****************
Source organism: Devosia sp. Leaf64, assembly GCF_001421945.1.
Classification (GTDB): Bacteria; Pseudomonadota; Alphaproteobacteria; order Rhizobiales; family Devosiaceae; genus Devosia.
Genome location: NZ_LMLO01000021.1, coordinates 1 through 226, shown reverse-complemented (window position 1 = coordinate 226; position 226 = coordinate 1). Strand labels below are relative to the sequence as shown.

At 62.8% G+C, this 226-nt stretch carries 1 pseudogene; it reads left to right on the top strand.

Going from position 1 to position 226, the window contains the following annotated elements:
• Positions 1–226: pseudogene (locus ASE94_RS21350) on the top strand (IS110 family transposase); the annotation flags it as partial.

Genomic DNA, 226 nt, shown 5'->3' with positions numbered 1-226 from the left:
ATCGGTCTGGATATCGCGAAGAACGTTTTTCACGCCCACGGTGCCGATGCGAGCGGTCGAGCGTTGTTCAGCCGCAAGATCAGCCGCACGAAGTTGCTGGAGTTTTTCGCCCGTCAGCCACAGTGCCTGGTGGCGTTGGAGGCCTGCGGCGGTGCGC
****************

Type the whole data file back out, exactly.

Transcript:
Source organism: Devosia sp. Leaf64, assembly GCF_001421945.1.
Classification (GTDB): Bacteria; Pseudomonadota; Alphaproteobacteria; order Rhizobiales; family Devosiaceae; genus Devosia.
Genome location: NZ_LMLO01000021.1, coordinates 1 through 226, shown reverse-complemented (window position 1 = coordinate 226; position 226 = coordinate 1). Strand labels below are relative to the sequence as shown.

At 62.8% G+C, this 226-nt stretch carries 1 pseudogene; it reads left to right on the top strand.

Going from position 1 to position 226, the window contains the following annotated elements:
• Positions 1–226: pseudogene (locus ASE94_RS21350) on the top strand (IS110 family transposase); the annotation flags it as partial.

Genomic DNA, 226 nt, shown 5'->3' with positions numbered 1-226 from the left:
ATCGGTCTGGATATCGCGAAGAACGTTTTTCACGCCCACGGTGCCGATGCGAGCGGTCGAGCGTTGTTCAGCCGCAAGATCAGCCGCACGAAGTTGCTGGAGTTTTTCGCCCGTCAGCCACAGTGCCTGGTGGCGTTGGAGGCCTGCGGCGGTGCGC